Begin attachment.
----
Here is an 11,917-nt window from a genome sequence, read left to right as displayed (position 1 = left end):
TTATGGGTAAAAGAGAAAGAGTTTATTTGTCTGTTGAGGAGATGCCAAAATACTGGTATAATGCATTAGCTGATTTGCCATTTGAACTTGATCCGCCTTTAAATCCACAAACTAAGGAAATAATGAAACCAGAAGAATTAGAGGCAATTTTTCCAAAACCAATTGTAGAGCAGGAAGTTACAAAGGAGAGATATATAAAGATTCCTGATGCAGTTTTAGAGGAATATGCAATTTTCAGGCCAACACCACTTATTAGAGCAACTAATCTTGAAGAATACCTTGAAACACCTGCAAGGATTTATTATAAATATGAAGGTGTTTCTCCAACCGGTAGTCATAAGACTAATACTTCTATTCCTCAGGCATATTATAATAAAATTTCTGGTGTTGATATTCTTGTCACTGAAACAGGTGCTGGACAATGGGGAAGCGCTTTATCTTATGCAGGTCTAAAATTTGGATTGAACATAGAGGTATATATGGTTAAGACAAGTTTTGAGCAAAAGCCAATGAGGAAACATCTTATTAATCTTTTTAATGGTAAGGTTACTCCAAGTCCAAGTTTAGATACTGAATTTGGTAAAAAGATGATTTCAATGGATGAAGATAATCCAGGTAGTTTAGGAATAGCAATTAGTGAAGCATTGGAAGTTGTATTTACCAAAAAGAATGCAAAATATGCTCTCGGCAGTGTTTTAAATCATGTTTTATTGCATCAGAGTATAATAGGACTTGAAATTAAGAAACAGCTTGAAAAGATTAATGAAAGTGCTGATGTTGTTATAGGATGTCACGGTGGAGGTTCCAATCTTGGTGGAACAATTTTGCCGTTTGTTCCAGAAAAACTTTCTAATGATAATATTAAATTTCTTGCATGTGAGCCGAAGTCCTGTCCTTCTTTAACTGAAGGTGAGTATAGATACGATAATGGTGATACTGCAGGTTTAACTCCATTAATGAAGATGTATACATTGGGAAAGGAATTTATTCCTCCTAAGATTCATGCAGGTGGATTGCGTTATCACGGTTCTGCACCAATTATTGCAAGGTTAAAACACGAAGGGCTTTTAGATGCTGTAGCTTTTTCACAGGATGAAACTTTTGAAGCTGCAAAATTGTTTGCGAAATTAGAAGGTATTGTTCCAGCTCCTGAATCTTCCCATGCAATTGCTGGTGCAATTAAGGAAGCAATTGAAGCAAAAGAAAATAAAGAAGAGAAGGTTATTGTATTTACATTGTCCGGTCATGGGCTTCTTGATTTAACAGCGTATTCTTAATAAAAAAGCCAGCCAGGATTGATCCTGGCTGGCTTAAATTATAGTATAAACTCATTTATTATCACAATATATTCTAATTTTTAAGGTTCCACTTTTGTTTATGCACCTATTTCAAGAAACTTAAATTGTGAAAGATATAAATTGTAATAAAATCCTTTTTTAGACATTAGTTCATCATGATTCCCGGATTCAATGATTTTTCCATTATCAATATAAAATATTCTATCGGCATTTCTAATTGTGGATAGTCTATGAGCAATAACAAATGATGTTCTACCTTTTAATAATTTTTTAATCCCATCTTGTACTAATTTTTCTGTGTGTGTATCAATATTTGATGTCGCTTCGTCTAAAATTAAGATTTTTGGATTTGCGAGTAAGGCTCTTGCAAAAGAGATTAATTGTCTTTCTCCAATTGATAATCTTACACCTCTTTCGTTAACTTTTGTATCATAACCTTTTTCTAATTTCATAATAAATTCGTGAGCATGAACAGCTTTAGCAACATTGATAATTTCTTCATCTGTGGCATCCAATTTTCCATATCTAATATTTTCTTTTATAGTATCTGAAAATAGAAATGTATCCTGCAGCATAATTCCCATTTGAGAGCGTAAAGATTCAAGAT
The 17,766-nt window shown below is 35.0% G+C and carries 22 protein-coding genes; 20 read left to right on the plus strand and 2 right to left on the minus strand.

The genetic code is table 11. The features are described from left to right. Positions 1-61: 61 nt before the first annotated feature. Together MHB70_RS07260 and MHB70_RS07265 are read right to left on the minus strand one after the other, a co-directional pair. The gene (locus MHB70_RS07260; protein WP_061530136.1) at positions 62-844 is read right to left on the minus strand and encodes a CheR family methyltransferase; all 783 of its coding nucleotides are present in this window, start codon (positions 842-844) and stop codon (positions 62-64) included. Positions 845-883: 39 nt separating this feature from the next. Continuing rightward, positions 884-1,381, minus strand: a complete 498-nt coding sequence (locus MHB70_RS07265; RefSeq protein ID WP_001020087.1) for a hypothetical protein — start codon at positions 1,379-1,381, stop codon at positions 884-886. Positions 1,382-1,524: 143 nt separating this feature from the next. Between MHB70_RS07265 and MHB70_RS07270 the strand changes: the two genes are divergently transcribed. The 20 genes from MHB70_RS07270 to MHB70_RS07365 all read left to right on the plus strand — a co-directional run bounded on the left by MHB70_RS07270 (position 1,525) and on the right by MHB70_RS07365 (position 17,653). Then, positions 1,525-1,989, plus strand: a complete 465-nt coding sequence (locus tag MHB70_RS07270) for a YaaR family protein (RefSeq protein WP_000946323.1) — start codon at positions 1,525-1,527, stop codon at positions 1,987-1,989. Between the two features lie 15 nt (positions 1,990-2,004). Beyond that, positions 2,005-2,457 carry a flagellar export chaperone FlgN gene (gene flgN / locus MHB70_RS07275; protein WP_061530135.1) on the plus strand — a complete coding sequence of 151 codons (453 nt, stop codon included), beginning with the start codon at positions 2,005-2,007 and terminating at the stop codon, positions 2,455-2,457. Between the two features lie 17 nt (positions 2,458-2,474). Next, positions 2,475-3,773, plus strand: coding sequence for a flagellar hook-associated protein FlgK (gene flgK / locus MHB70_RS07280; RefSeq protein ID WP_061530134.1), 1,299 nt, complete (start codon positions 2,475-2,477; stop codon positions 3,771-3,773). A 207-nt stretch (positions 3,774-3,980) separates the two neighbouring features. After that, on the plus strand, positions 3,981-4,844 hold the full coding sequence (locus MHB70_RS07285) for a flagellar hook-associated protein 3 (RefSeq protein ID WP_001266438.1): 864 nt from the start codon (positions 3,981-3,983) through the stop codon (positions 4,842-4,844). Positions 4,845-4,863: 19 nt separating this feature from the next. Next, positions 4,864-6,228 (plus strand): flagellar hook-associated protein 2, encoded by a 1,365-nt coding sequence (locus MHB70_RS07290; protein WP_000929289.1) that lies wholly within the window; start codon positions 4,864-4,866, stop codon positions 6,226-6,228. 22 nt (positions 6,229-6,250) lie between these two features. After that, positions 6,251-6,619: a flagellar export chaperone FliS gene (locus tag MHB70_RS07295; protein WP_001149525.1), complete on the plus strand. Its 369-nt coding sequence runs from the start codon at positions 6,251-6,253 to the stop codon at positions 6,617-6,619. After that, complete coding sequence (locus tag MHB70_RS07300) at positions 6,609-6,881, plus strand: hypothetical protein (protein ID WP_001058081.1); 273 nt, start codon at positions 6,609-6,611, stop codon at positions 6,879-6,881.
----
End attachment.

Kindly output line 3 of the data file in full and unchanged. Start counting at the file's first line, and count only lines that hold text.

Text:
The 17,766-nt window shown below is 35.0% G+C and carries 22 protein-coding genes; 20 read left to right on the plus strand and 2 right to left on the minus strand.